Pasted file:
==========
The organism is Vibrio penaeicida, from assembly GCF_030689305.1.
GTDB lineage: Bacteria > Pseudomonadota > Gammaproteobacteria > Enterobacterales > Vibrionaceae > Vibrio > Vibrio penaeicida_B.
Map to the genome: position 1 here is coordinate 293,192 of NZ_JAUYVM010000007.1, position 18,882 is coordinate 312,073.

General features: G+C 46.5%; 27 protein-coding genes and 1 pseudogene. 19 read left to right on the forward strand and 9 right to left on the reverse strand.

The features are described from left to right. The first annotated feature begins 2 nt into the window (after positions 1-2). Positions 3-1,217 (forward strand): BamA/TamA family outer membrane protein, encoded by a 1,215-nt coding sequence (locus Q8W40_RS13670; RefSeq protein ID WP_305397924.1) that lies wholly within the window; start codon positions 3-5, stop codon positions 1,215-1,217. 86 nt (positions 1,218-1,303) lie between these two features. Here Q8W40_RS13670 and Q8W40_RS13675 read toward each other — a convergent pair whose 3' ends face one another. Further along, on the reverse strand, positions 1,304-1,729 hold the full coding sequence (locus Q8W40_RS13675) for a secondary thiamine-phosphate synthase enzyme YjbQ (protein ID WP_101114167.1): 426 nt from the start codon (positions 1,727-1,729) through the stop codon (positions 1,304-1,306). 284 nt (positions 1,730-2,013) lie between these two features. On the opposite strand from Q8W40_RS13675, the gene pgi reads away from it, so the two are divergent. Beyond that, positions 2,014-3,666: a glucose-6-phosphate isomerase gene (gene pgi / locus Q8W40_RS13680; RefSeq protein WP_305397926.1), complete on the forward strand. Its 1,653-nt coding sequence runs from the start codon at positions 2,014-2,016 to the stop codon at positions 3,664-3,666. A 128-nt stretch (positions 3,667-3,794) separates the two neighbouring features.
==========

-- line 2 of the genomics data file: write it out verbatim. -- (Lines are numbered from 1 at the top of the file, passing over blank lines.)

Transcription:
GTDB lineage: Bacteria > Pseudomonadota > Gammaproteobacteria > Enterobacterales > Vibrionaceae > Vibrio > Vibrio penaeicida_B.